September 18, 2012
Results of a 2011 survey indicate that one of every seven Los Angeles high school students with a cell phone has sent sexting messages, a sexually-explicit text message or photo. This information was released in a study by Eric Rice, social network researcher at the University of Southern California, Los Angeles, and an assistant professor in the School of Social Work. The study was published September 17 in the journal Pediatrics. The survey also noted that "sexters," people who sent such messages, were more likely to be sexually active and have unprotected sex. Rice warns parents that suspect their children are sexting to be aware that they may be participating in other sexual behavior. These findings are based on 1,839 students in Los Angeles high schools, the majority of whom were Latino. Three-quarters of the study participants owned a cell phone and used it regularly.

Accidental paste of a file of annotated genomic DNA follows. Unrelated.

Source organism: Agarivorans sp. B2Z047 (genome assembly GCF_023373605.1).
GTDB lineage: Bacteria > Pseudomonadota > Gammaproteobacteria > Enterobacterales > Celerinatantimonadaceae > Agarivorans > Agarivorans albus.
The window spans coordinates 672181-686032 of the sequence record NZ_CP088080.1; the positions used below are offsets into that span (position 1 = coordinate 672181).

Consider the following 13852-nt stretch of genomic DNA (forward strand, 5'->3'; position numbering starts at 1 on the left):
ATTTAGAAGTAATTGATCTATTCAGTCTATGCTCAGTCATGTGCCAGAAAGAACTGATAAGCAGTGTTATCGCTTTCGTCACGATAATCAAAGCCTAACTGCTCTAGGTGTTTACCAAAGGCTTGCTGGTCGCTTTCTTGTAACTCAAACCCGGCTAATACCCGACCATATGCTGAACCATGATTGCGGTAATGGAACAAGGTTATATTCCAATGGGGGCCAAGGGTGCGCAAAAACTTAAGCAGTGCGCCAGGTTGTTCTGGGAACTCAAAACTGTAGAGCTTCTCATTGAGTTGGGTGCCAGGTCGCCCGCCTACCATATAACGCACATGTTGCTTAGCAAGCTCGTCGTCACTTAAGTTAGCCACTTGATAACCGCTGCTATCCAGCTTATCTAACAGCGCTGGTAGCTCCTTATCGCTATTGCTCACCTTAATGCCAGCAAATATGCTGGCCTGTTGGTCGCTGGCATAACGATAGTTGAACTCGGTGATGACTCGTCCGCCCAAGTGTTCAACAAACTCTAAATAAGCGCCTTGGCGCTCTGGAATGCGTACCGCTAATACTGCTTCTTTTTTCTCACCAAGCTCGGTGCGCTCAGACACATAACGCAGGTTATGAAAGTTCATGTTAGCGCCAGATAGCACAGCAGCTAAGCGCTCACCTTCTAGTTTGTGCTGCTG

A previous study of high school students in Houston, Texas, found one in four teens had sexted a nude photo of themselves, and these students were also involved in risky sex. Rice commented that the rate of teen sexting in Houston may have been higher than in Los Angeles, but both reports are consistent.
[PNU editor's note: The study, "Sexually Explicit Cell Phone Messaging Associated With Sexual Risk Among Adolescents," was published ahead of the print version of the journal Pediatrics (September 17, 2012, doi:10.1542/peds.2012-0021)].
U.S. News & World Report
09.17.2012; Maureen Salamon
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